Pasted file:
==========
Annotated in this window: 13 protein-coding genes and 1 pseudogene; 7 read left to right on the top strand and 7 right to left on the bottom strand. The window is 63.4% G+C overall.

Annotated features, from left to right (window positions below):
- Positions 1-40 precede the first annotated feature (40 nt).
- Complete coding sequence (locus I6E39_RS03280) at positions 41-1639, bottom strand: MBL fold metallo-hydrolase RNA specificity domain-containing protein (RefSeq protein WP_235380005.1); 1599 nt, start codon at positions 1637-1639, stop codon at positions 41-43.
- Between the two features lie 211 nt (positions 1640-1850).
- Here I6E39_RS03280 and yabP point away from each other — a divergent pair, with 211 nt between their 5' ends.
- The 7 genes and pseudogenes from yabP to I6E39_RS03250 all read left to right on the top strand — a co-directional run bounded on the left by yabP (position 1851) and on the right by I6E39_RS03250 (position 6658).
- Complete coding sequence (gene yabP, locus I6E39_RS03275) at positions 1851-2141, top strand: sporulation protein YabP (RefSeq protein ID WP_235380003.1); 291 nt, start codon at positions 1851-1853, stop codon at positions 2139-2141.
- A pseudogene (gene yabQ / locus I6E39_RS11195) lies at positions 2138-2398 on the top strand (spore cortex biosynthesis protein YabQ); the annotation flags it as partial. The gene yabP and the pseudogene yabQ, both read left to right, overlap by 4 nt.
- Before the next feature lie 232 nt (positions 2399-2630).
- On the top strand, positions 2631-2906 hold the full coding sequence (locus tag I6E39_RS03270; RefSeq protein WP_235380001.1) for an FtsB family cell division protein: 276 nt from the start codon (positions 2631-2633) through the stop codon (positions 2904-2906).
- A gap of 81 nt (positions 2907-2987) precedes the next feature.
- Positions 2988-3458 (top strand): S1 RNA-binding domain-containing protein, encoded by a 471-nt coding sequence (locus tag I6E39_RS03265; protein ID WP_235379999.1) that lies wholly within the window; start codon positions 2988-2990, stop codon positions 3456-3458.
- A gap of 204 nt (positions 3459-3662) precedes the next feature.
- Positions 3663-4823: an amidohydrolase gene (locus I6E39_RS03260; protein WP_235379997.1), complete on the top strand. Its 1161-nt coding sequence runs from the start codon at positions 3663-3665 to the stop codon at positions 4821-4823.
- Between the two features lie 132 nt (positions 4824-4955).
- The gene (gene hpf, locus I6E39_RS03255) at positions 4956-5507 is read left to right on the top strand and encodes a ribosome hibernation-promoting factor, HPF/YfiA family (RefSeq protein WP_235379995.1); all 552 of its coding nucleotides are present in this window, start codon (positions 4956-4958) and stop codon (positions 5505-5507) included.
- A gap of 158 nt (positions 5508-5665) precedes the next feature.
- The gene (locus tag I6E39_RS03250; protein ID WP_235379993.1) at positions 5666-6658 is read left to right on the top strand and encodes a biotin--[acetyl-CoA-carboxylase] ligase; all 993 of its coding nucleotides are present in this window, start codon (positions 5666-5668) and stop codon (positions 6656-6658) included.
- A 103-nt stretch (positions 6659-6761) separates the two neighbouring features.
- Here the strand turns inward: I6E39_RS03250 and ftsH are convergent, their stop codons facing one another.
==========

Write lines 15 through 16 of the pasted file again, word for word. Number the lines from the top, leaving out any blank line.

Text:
- Positions 3663-4823: an amidohydrolase gene (locus I6E39_RS03260; protein WP_235379997.1), complete on the top strand. Its 1161-nt coding sequence runs from the start codon at positions 3663-3665 to the stop codon at positions 4821-4823.
- Between the two features lie 132 nt (positions 4824-4955).